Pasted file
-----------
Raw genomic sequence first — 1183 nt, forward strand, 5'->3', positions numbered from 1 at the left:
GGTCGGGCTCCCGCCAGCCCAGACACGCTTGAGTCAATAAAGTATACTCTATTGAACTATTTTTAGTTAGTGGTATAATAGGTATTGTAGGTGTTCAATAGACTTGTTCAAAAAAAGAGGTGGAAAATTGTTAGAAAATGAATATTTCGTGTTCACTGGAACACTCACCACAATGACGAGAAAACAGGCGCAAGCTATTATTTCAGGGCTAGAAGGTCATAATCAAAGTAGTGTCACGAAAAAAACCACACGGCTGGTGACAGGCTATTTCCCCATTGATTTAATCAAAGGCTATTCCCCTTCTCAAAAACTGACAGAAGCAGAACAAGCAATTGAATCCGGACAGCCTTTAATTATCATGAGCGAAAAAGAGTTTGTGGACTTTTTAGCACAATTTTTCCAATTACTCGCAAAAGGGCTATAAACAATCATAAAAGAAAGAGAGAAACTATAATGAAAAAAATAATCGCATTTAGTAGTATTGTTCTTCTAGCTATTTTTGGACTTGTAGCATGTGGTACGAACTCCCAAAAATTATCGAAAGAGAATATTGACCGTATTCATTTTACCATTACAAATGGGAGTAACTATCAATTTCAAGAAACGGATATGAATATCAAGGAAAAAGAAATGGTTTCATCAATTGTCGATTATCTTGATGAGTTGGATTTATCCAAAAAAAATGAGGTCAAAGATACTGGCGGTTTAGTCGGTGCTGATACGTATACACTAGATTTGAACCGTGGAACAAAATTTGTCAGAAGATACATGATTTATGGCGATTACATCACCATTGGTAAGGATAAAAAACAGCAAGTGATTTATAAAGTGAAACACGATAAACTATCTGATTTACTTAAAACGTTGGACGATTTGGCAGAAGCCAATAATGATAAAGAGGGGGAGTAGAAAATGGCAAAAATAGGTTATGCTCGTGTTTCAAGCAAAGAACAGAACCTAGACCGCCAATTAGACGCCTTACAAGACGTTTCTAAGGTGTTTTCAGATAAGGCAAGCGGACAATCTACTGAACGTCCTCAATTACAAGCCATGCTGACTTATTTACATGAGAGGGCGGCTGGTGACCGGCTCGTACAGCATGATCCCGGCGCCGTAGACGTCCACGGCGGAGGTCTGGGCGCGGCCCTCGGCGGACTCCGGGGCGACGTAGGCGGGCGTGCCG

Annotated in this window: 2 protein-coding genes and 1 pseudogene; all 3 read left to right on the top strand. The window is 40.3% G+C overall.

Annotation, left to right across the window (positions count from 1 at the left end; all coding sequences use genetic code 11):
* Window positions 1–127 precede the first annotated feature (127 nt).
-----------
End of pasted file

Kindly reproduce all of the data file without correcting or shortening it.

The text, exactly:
Raw genomic sequence first — 1183 nt, forward strand, 5'->3', positions numbered from 1 at the left:
GGTCGGGCTCCCGCCAGCCCAGACACGCTTGAGTCAATAAAGTATACTCTATTGAACTATTTTTAGTTAGTGGTATAATAGGTATTGTAGGTGTTCAATAGACTTGTTCAAAAAAAGAGGTGGAAAATTGTTAGAAAATGAATATTTCGTGTTCACTGGAACACTCACCACAATGACGAGAAAACAGGCGCAAGCTATTATTTCAGGGCTAGAAGGTCATAATCAAAGTAGTGTCACGAAAAAAACCACACGGCTGGTGACAGGCTATTTCCCCATTGATTTAATCAAAGGCTATTCCCCTTCTCAAAAACTGACAGAAGCAGAACAAGCAATTGAATCCGGACAGCCTTTAATTATCATGAGCGAAAAAGAGTTTGTGGACTTTTTAGCACAATTTTTCCAATTACTCGCAAAAGGGCTATAAACAATCATAAAAGAAAGAGAGAAACTATAATGAAAAAAATAATCGCATTTAGTAGTATTGTTCTTCTAGCTATTTTTGGACTTGTAGCATGTGGTACGAACTCCCAAAAATTATCGAAAGAGAATATTGACCGTATTCATTTTACCATTACAAATGGGAGTAACTATCAATTTCAAGAAACGGATATGAATATCAAGGAAAAAGAAATGGTTTCATCAATTGTCGATTATCTTGATGAGTTGGATTTATCCAAAAAAAATGAGGTCAAAGATACTGGCGGTTTAGTCGGTGCTGATACGTATACACTAGATTTGAACCGTGGAACAAAATTTGTCAGAAGATACATGATTTATGGCGATTACATCACCATTGGTAAGGATAAAAAACAGCAAGTGATTTATAAAGTGAAACACGATAAACTATCTGATTTACTTAAAACGTTGGACGATTTGGCAGAAGCCAATAATGATAAAGAGGGGGAGTAGAAAATGGCAAAAATAGGTTATGCTCGTGTTTCAAGCAAAGAACAGAACCTAGACCGCCAATTAGACGCCTTACAAGACGTTTCTAAGGTGTTTTCAGATAAGGCAAGCGGACAATCTACTGAACGTCCTCAATTACAAGCCATGCTGACTTATTTACATGAGAGGGCGGCTGGTGACCGGCTCGTACAGCATGATCCCGGCGCCGTAGACGTCCACGGCGGAGGTCTGGGCGCGGCCCTCGGCGGACTCCGGGGCGACGTAGGCGGGCGTGCCG

Annotated in this window: 2 protein-coding genes and 1 pseudogene; all 3 read left to right on the top strand. The window is 40.3% G+C overall.

Annotation, left to right across the window (positions count from 1 at the left end; all coding sequences use genetic code 11):
* Window positions 1–127 precede the first annotated feature (127 nt).